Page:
Perspectives: Women Who Excel 2013 - Catering to your company's growth Featured

8:00pm EDT March 31, 2013
Tammy Tedesco, President and CEO, Edibles Rex Tammy Tedesco, President and CEO, Edibles Rex

Tammy Tedesco graduated from the University of Michigan in 1989, and just three years later, she started Edibles Rex, what was then a small restaurant. She initially started the small carryout café restaurant with the hopes of having job security and avoiding the potential of losing her job.

Tedesco worked hard at her new business, but at just 23 years old, she had a lot to learn as the business grew. One thing Tedesco did realize was that she had to continue to reinvest in her business if she expected it to grow. For the first seven years, she didn’t take a paycheck and relied on a second job to keep her going. Slowly, but steadily, Edibles Rex became much more than a restaurant.

“From a restaurant, it evolved several times,” Tedesco says. “Every time we evolved was to meet a client’s needs. Three years after being in the small restaurant, I could see that we couldn’t expand that way. A client asked us if we would come and manage a facility and be the in-house caterers.

“That really put us in a new direction and allowed us to grow.”

About three years after that, Tedesco had another customer ask if the company would ever consider feeding school children. At that time, charter schools were on the rise in Detroit and they needed outside food service since these schools didn’t have the facilities to do it themselves.

“So instantly we became a school food provider and started out with about 2,000 students,” Tedesco says. “We have since grown our school business to 10,000 meals a day.”

Today, Edibles Rex has 80 employees and is one of metropolitan Detroit’s top food and beverage catering and events services. However, the company has struggled at finding capital and space big enough to support the growing business — and that has been Tedesco’s quest as president and CEO.

“Our biggest challenge has been access to capital,” she says.

Tedesco was part of the Ernst & Young Entrepreneurial Winning Women class, which opened valuable connections and taught her important business skills.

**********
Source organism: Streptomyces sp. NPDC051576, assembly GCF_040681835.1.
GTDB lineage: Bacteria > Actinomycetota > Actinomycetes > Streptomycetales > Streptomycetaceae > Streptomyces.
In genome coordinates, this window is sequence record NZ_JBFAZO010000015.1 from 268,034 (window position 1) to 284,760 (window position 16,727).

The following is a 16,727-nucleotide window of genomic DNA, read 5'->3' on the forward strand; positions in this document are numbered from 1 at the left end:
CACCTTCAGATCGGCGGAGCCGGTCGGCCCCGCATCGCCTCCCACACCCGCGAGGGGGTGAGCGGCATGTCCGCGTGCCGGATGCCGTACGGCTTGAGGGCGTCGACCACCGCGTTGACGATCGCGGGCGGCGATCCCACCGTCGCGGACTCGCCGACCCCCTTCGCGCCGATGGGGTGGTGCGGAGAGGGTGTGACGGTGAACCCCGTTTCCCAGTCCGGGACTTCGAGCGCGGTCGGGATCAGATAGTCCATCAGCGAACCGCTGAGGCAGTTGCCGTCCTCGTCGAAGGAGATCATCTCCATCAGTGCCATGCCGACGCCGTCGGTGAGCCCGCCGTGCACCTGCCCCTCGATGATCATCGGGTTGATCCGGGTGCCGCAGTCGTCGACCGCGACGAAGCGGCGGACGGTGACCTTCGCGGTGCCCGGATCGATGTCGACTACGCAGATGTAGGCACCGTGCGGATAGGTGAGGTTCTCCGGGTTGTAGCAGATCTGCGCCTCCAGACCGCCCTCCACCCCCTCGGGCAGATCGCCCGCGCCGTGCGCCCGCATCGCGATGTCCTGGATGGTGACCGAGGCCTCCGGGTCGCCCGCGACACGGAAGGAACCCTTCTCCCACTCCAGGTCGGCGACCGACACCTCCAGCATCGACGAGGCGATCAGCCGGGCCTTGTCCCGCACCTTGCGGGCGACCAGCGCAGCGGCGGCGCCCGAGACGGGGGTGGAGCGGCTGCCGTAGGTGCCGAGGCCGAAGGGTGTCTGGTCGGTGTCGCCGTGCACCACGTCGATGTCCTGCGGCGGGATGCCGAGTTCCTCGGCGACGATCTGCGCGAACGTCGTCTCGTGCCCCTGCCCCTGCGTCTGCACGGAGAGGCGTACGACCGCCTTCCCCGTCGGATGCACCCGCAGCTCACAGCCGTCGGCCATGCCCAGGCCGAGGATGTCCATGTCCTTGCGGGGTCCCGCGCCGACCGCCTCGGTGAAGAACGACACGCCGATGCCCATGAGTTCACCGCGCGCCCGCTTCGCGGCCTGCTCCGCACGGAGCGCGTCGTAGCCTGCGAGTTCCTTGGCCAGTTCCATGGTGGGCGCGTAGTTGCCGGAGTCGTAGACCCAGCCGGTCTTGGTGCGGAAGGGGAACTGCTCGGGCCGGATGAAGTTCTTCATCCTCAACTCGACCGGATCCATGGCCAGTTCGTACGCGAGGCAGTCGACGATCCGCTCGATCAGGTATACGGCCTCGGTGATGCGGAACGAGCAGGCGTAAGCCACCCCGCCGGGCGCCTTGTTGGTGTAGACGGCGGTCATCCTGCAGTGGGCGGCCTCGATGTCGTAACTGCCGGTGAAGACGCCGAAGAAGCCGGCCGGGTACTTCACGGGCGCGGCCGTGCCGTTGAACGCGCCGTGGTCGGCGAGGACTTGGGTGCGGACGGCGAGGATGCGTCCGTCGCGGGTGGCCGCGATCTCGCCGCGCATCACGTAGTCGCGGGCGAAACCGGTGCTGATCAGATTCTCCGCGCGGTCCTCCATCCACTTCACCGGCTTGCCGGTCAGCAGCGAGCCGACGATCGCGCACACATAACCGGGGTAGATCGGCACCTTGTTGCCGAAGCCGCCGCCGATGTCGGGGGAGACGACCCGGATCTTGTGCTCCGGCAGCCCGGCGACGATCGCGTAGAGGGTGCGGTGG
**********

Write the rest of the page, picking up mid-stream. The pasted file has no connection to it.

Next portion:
“I feel if we could have tapped into that eight or 10 years ago, we might be in a different position right now,” she says.

No matter the path taken, an entrepreneur’s work is very hard and you have to be willing to sacrifice to achieve success.

“It takes determination and keeping your eye on the vision, and if you believe in it, it will happen,” she says. “I knew that I only had myself to rely on. Early on, you should get yourself a mentor or someone who could be your cheerleader and your advocator to keep you going because there were days I wanted to give up.

“It’s really about loving what you’re getting ready to go into and knowing there are going to be a lot of dark and challenging days. You’re not going to know everything, and you have to be OK with that. A lot of people get a little too arrogant about what they know and they’re not willing to be open to advice. I was willing to get any kind of advice that would make my life easier.”

That kind of determined attitude has been crucial in Tedesco’s success. She is now passing that attitude on to her employees who work with customers every day.

“To this day, we are a catering company and we sell great food, but the No. 1 thing that we sell is customer service,” Tedesco says. “By us taking care of our customers, they come to us with new ideas for our business. It’s always about trying to work out kinks for our customers. I tell our employees that I’m not their boss, and I don’t sign the paychecks — our customers do. By taking care of the customers you’re taking care of your paycheck.” ?

How to reach: Edibles Rex, (313) 922-3000 or www.ediblesrex.com

 

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